The key point to note here is that you will need to add an else case within your when expression. However, this case is error-prone. When using the abstract class, the IDE is not aware when all branches are exhaustively exploited.

Let’s see what happens if you decide to add an additional state, for example object InProgress: ResultState(), as showcased below:

abstract class ResultState{
   object LOADING: ResultState()
   data class SUCCESS(val viewData: Array<Any>): ResultState()
   data class ERROR(val errormessage: Throwable?): ResultState()
   object InProgress: ResultState()
}

fun UIResult(resultState: ResultState) = when(resultState){
   is ResultState.LOADING -> println("The Data is loading...Please wait")
   is ResultState.SUCCESS -> println("Data has been loaded successfully")
   is ResultState.ERROR -> println("An Error encountered while loading data")
   else -> println("Unknown error")
}

In this case, the compiler does not indicate that you should add the ResultState logic for the InProgress into our when statement. Instead, during runtime, it’ll default to the else case, which could cause bugs.

On the other hand, the abstract will lose the restricted hierarchy that the enum is trying to implement.

This forces you to use the sealed class to ensure that all branches are exhaustively executed while ensuring the concept of restricted classes is kept all through the application.

Using a sealed class

Sealed classes allow you to limit the types of objects that may be created, allowing you to write more comprehensive and predictable code. For example, take the ERROR state. In this case, an error can have many instances, such as ServerError, InternalError, or UnknownError.

Below is how we can represent them as a sealed class:

sealed class ResultState{
   object LOADING: ResultState()
   data class SUCCESS(val viewData: Array<Any>): ResultState()
   sealed class ERROR: ResultState() {
      class InternalError(val errormessage: java.lang.InternalError): ERROR()
      class ServerError( val errormessage: java.rmi.ServerError?): ERROR()
      class UnknownError(val errormessage: java.lang.UnknownError): ERROR()
   }
}

Additionally, when using sealed classes, you are forced to add exhaustive implementation before compile time; otherwise, you’ll receive an error:

fun UIResult(resultState: ResultState) = when(resultState){
   is ResultState.LOADING -> println("The Data is loading...Please wait")
   is ResultState.SUCCESS -> println("Data has been loaded successfully")
   is ResultState.ERROR.InternalError -> println("Internet error occurred")
   is ResultState.ERROR.UnknownError -> println("Query occurred")
   is ResultState.ERROR.ServerError -> println("Server occurred")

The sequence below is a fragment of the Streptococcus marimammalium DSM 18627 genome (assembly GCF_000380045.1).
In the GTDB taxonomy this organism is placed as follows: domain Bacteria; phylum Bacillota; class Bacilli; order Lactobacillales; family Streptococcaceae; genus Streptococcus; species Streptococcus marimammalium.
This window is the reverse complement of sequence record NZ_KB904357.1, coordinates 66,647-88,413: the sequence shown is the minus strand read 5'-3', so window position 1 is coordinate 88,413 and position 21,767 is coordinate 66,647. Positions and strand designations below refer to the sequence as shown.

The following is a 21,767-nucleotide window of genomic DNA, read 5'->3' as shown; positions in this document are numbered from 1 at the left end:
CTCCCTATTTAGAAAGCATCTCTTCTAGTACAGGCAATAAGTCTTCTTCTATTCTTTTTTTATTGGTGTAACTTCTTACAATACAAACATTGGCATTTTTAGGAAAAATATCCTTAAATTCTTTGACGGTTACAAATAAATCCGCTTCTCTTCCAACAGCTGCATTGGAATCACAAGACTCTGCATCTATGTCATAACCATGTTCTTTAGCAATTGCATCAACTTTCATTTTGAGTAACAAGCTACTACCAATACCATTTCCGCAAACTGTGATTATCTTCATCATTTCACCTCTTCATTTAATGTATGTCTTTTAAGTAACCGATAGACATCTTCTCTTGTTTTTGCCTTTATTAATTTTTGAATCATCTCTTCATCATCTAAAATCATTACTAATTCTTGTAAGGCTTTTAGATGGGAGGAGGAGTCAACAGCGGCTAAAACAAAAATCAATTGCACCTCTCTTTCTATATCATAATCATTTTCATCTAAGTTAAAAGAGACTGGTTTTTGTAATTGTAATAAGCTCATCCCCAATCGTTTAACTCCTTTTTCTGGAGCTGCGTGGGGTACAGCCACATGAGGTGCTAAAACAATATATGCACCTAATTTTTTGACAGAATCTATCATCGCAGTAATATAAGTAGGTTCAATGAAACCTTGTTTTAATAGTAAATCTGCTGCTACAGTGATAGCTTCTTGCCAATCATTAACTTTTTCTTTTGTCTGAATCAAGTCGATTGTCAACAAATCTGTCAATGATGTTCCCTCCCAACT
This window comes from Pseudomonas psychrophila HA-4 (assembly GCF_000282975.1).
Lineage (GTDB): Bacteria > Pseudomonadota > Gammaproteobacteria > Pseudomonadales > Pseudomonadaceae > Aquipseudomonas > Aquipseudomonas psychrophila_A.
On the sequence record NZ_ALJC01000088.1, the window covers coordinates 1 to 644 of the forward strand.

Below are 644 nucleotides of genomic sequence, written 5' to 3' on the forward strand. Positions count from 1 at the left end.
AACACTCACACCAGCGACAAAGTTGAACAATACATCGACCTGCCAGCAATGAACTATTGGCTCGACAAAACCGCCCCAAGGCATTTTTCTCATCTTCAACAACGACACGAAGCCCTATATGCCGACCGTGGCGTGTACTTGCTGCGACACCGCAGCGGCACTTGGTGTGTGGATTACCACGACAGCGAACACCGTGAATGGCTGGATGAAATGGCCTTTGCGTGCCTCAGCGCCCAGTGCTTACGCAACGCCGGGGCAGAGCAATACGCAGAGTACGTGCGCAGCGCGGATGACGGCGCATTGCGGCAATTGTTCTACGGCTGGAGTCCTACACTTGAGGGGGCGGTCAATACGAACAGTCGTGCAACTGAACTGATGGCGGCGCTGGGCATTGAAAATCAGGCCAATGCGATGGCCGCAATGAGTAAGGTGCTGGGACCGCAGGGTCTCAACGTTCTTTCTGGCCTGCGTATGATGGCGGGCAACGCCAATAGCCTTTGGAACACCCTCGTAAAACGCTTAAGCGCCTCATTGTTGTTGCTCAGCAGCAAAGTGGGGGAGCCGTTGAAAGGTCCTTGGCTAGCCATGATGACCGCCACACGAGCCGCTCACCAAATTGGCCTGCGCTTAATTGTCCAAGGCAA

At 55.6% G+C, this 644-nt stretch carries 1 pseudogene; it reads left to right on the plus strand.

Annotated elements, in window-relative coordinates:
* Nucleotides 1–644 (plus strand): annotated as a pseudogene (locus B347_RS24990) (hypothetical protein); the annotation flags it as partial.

}

Now, we mimic the data that we want to fetch:

object MainRepository{

   private var data:String? = null

   fun loading(): ResultState {
      val loadData = ResultState.LOADING
      data = ""
      return loadData
   }
   fun display (): ResultState {
      val displayData = ResultState.SUCCESS(arrayOf(String))
        data = null
      return displayData
   }
   fun serverError(): ResultState.ERROR.ServerError{
      return ResultState.ERROR.ServerError(null)
    }
   fun internalError(): ResultState.ERROR.InternalError{
      val errormessage = InternalError()
      return ResultState.ERROR.InternalError(errormessage)
   }
   fun unknownError (): ResultState.ERROR.UnknownError {
      val errormessage = UnknownError()
      return ResultState.ERROR.UnknownError(errormessage)
   }
}

Finally, execute the above data loading states inside the main function:

fun main(){
   UIResult(MainRepository.loading())
   UIResult(MainRepository.display())
   UIResult(MainRepository.unknownError())
   UIResult(MainRepository.serverError())
   UIResult(MainRepository.internalError())
}

Conclusion

In this article, we learned about how Kotlin’s sealed classes work, and why they might be a better choice that enum or abstract classes. We also reviewed state management in Kotlin using sealed classes. Hopefully, you feel confident enough to use sealed classes in your next Kotlin project!

If you have any questions, feel free to leave them in the comments section below.

: Full visibility into your web apps

LogRocket is a frontend application monitoring solution that lets you replay problems as if they happened in your own browser. Instead of guessing why errors happen, or asking users for screenshots and log dumps, LogRocket lets you replay the session to quickly understand what went wrong. It works perfectly with any app, regardless of framework, and has plugins to log additional context from Redux, Vuex, and @ngrx/store.

In addition to logging Redux actions and state, LogRocket records console logs, JavaScript errors, stacktraces, network requests/responses with headers + bodies, browser metadata, and custom logs. It also instruments the DOM to record the HTML and CSS on the page, recreating pixel-perfect videos of even the most complex single-page apps.

.
Joseph Kimani Joseph Kimani is a 4th-year student at Dedan Kimathi University of Technology working towards a bachelor in business information technology. Joseph is fluent in Android mobile application development.

Leave a Reply